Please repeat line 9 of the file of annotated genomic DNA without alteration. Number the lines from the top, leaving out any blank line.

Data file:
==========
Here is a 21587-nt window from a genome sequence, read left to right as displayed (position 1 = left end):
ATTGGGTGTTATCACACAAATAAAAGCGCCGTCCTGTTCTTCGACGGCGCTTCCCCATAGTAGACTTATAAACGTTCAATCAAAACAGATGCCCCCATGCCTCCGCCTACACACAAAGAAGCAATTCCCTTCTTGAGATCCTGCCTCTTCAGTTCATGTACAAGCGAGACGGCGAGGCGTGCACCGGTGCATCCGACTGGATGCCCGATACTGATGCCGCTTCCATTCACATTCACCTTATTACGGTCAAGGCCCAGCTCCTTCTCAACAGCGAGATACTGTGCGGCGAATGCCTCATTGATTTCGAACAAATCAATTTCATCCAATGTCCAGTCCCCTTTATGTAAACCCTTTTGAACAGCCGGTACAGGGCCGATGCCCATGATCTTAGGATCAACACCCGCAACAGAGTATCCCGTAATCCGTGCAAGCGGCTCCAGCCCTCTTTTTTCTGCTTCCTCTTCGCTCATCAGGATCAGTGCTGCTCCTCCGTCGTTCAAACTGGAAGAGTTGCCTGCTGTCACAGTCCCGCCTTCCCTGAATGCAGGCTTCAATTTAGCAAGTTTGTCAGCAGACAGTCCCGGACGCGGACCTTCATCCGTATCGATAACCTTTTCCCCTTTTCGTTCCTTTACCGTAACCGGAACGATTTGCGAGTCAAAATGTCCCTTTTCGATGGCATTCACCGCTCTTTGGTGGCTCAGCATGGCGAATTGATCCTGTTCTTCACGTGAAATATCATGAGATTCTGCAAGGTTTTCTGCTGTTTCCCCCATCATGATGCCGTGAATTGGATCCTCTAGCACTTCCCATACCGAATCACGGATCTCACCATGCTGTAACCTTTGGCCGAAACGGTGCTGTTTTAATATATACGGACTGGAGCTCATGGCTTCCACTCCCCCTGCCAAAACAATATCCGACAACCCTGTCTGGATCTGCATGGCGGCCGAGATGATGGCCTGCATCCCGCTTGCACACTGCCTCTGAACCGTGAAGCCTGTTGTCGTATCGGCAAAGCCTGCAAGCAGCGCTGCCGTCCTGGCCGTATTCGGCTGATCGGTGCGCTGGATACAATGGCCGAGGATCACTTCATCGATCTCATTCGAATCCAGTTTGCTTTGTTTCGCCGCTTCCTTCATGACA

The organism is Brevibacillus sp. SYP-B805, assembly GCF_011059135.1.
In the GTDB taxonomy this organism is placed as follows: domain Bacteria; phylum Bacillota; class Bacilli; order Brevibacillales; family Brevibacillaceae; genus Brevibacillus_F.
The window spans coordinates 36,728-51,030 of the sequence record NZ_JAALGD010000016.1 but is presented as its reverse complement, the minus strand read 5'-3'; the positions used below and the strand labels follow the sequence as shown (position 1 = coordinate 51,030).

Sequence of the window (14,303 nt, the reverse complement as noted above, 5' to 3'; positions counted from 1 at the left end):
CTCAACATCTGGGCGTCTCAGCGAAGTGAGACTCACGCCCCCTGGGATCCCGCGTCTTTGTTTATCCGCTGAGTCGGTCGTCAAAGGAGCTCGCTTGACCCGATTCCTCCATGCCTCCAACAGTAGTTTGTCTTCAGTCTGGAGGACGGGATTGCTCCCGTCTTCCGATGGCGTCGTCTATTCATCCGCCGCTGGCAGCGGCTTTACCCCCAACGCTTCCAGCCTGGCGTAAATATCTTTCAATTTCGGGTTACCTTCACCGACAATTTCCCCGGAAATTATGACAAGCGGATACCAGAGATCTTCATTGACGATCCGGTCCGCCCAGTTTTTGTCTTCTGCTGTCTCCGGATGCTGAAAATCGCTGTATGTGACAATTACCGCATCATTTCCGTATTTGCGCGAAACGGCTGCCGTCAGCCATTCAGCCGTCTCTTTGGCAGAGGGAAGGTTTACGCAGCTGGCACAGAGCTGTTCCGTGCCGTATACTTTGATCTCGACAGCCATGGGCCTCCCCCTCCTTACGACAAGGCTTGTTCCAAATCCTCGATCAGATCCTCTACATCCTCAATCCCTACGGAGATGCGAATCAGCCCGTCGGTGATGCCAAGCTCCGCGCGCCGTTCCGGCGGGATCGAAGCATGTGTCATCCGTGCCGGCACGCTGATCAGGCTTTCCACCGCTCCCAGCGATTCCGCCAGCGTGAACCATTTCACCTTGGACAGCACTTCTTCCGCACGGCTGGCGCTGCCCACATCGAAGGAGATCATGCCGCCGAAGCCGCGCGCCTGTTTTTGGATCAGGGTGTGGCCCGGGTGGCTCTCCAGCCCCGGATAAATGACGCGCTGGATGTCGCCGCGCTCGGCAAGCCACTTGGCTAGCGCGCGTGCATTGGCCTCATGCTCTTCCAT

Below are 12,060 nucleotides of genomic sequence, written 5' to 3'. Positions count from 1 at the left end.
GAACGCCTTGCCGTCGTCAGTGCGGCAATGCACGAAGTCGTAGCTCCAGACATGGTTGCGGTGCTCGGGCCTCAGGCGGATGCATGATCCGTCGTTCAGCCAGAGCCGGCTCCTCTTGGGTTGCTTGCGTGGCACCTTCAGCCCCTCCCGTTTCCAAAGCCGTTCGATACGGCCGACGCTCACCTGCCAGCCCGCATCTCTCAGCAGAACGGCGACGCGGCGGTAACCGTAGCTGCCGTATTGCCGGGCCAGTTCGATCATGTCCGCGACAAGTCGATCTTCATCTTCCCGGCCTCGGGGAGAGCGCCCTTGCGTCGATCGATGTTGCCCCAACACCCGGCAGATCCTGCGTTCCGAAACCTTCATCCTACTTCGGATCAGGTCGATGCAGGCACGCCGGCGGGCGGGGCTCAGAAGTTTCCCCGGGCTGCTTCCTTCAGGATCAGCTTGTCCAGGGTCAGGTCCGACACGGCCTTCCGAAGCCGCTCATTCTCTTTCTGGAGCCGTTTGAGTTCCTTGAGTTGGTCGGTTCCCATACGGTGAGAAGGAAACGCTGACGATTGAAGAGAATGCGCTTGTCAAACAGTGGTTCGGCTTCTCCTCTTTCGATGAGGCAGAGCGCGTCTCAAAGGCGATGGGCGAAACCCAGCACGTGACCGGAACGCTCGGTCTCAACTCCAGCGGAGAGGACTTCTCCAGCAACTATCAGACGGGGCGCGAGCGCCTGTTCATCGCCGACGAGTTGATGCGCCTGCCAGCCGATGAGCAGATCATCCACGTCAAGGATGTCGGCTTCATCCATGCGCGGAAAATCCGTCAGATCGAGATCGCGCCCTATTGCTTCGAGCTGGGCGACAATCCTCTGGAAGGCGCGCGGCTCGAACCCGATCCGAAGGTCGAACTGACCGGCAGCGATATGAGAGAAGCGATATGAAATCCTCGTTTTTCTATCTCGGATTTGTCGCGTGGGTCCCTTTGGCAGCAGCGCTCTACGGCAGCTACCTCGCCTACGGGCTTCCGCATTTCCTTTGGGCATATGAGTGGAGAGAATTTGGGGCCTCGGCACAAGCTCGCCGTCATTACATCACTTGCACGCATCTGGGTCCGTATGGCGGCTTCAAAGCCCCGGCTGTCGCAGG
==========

GAACGCCTTGCCGTCGTCAGTGCGGCAATGCACGAAGTCGTAGCTCCAGACATGGTTGCGGTGCTCGGGCCTCAGGCGGATGCATGATCCGTCGTTCAGCCAGAGCCGGCTCCTCTTGGGTTGCTTGCGTGGCACCTTCAGCCCCTCCCGTTTCCAAAGCCGTTCGATACGGCCGACGCTCACCTGCCAGCCCGCATCTCTCAGCAGAACGGCGACGCGGCGGTAACCGTAGCTGCCGTATTGCCGGGCCAGTTCGATCATGTCCGCGACAAGTCGATCTTCATCTTCCCGGCCTCGGGGAGAGCGCCCTTGCGTCGATCGATGTTGCCCCAACACCCGGCAGATCCTGCGTTCCGAAACCTTCATCCTACTTCGGATCAGGTCGATGCAGGCACGCCGGCGGGCGGGGCTCAGAAGTTTCCCCGGGCTGCTTCCTTCAGGATCAGCTTGTCCAGGGTCAGGTCCGACACGGCCTTCCGAAGCCGCTCATTCTCTTTCTGGAGCCGTTTGAGTTCCTTGAGTTGGTCGGTTCCCATACGGTGAGAAGGAAACGCTGACGATTGAAGAGAATGCGCTTGTCAAACAGTGGTTCGGCTTCTCCTCTTTCGATGAGGCAGAGCGCGTCTCAAAGGCGATGGGCGAAACCCAGCACGTGACCGGAACGCTCGGTCTCAACTCCAGCGGAGAGGACTTCTCCAGCAACTATCAGACGGGGCGCGAGCGCCTGTTCATCGCCGACGAGTTGATGCGCCTGCCAGCCGATGAGCAGATCATCCACGTCAAGGATGTCGGCTTCATCCATGCGCGGAAAATCCGTCAGATCGAGATCGCGCCCTATTGCTTCGAGCTGGGCGACAATCCTCTGGAAGGCGCGCGGCTCGAACCCGATCCGAAGGTCGAACTGACCGGCAGCGATATGAGAGAAGCGATATGAAATCCTCGTTTTTCTATCTCGGATTTGTCGCGTGGGTCCCTTTGGCAGCAGCGCTCTACGGCAGCTACCTCGCCTACGGGCTTCCGCATTTCCTTTGGGCATATGAGTGGAGAGAATTTGGGGCCTCGGCACAAGCTCGCCGTCATTACATCACTTGCACGCATCTGGGTCCGTATGGCGGCTTCAAAGCCCCGGCTGTCGCAGG